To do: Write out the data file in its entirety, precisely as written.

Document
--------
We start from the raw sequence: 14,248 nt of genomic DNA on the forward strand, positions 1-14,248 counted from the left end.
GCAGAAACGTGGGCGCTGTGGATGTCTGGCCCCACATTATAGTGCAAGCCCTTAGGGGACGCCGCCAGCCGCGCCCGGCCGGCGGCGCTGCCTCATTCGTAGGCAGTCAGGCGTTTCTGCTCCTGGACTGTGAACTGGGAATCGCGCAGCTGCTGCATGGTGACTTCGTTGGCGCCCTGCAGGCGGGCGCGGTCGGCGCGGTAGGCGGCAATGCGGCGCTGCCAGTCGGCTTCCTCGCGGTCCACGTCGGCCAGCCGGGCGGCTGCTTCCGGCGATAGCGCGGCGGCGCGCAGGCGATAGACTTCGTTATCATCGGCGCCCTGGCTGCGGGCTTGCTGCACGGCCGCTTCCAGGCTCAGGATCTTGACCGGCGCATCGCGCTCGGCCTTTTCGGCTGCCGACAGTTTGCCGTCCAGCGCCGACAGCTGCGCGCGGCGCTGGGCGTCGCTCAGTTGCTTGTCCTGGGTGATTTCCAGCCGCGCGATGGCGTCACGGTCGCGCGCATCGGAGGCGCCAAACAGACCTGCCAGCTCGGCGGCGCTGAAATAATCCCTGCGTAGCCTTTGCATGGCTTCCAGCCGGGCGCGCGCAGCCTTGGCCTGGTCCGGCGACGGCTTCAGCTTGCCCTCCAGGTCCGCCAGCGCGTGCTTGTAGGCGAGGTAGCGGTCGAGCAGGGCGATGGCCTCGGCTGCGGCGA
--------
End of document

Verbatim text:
We start from the raw sequence: 14,248 nt of genomic DNA on the forward strand, positions 1-14,248 counted from the left end.
GCAGAAACGTGGGCGCTGTGGATGTCTGGCCCCACATTATAGTGCAAGCCCTTAGGGGACGCCGCCAGCCGCGCCCGGCCGGCGGCGCTGCCTCATTCGTAGGCAGTCAGGCGTTTCTGCTCCTGGACTGTGAACTGGGAATCGCGCAGCTGCTGCATGGTGACTTCGTTGGCGCCCTGCAGGCGGGCGCGGTCGGCGCGGTAGGCGGCAATGCGGCGCTGCCAGTCGGCTTCCTCGCGGTCCACGTCGGCCAGCCGGGCGGCTGCTTCCGGCGATAGCGCGGCGGCGCGCAGGCGATAGACTTCGTTATCATCGGCGCCCTGGCTGCGGGCTTGCTGCACGGCCGCTTCCAGGCTCAGGATCTTGACCGGCGCATCGCGCTCGGCCTTTTCGGCTGCCGACAGTTTGCCGTCCAGCGCCGACAGCTGCGCGCGGCGCTGGGCGTCGCTCAGTTGCTTGTCCTGGGTGATTTCCAGCCGCGCGATGGCGTCACGGTCGCGCGCATCGGAGGCGCCAAACAGACCTGCCAGCTCGGCGGCGCTGAAATAATCCCTGCGTAGCCTTTGCATGGCTTCCAGCCGGGCGCGCGCAGCCTTGGCCTGGTCCGGCGACGGCTTCAGCTTGCCCTCCAGGTCCGCCAGCGCGTGCTTGTAGGCGAGGTAGCGGTCGAGCAGGGCGATGGCCTCGGCTGCGGCGA